The Macrofungi Collection Consortium

From iDigBio
Jump to navigation Jump to search

Digitization TCN: The Macrofungi Collection Consortium: Unlocking a Biodiversity Resource for Understanding Biotic Interactions, Nutrient Cycling and Human Affairs (MaCC)

Macrofungi TCN
Quick Links
Project Summary
Current Research
Project Websites
Network Map

Project Summary

Mushrooms and related fungi (macrofungi) play a critical role in the lives of plants and animals, including humans, yet their diversity is underestimated. Understanding this diversity will be critical in analyzing impacts of habitat change, nutrient cycling in ecosystems, and distributions and diversity of host organisms. Scientists in the U.S. have been studying these fungi for the past 150 years, resulting in a legacy of approximately 1.4 million dried scientific specimens conserved in 35 institutions in 24 states. These institutions have now joined in an effort to digitize and share online all data associated with macrofungi specimens. The resulting resource will enable a national census of macrofungi, never before attempted, and will allow researchers to better understand the diversity of these organisms and the relationship between macrofungi and the organisms with which they form intimate relationships.

Organized into clubs across the country, citizen mycologists play an important role in documenting macrofungi diversity, and these enthusiastic individuals are the conduit between professional scientists and the general public for critical information about wild edible and poisonous fungi. Citizen mycologists will join the collections institutions in this project to help to create the on-line resource. The project will fund two workshops for high school teachers to promote classroom study of fungi. University students employed by the project will gain work experience in digitization and formal training about fungi. Students will share the knowledge they gain through oral and video presentations. This award is made as part of the National Resource for Digitization of Biological Collections through the Advancing Digitization of Biodiversity Collections program and all data resulting from this award will be available through the national resource (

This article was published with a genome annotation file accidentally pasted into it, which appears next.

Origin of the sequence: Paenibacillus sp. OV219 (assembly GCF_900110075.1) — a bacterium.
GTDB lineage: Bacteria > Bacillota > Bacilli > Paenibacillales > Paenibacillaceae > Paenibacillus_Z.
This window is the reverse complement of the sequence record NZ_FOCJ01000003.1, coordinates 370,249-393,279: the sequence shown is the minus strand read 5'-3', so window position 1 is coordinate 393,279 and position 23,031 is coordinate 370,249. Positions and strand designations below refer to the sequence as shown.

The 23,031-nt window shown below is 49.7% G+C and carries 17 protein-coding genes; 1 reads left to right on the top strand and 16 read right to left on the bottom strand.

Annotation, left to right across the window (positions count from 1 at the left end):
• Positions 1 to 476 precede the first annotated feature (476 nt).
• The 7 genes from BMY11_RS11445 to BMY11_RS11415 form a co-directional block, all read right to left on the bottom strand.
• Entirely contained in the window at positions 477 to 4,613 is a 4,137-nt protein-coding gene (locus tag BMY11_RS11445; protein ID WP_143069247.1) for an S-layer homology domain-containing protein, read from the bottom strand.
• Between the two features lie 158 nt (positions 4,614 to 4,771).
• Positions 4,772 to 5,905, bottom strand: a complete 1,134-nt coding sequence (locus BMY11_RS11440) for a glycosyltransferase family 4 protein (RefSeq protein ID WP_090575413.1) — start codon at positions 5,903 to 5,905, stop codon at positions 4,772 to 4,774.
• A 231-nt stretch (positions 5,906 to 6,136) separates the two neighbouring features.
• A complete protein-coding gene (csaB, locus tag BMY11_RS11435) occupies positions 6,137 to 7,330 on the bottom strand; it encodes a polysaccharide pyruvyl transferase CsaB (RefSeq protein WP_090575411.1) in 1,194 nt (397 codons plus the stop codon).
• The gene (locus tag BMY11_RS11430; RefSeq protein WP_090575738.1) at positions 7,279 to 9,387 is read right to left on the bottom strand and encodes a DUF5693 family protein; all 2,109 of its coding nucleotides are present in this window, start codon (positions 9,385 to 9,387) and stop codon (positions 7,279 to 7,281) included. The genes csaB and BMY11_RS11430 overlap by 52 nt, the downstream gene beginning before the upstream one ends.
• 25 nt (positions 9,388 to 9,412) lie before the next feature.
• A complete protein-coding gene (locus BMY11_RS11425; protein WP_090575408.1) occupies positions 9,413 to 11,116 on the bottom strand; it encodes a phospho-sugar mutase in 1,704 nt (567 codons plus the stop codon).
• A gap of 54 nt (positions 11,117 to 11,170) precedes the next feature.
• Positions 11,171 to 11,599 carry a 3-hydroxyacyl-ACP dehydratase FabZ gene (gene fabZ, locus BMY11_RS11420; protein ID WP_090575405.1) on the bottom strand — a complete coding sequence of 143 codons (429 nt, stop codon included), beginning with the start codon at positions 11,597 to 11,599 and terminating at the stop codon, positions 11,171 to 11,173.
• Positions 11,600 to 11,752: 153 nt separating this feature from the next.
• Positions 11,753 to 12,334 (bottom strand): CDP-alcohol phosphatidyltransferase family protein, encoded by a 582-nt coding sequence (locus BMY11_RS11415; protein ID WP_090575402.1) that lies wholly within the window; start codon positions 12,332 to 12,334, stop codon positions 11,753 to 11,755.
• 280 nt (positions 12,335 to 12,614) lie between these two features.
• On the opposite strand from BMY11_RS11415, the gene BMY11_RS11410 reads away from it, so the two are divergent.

Current Research

Herbarium collections of fungi with conspicuous spore-bearing structures commonly known as macrofungi (e.g., mushrooms, boletes, puffballs, club fungi, morels, stink horns, truffles and cup fungi) are the subject of this Thematic Collections Network. We propose to unite established and nascent collections of macrofungi into the Macrofungi Collections Consortium (MaCC) of 35 institutions that collectively will digitize collection information from about 700,000 specimen labels, capture 110,000 images of fungal specimens and digitize about 500,000 critical ancillary items such as photographs, field notes and fieldbook pages. The result will be a dataset of almost 1.4 million enriched specimen records that includes essentially all the macrofungal collections deposited in U.S. herbaria during the past 150 years. The data generated through this project will allow researchers to address the questions: To what extent do the diversity and distribution of macrofungi determine the diversity and distribution of the organisms with which they form commensal or symbiotic relationships, and by extension, how will changes in macrofungal diversity and distribution affect those organisms and ultimately human affairs?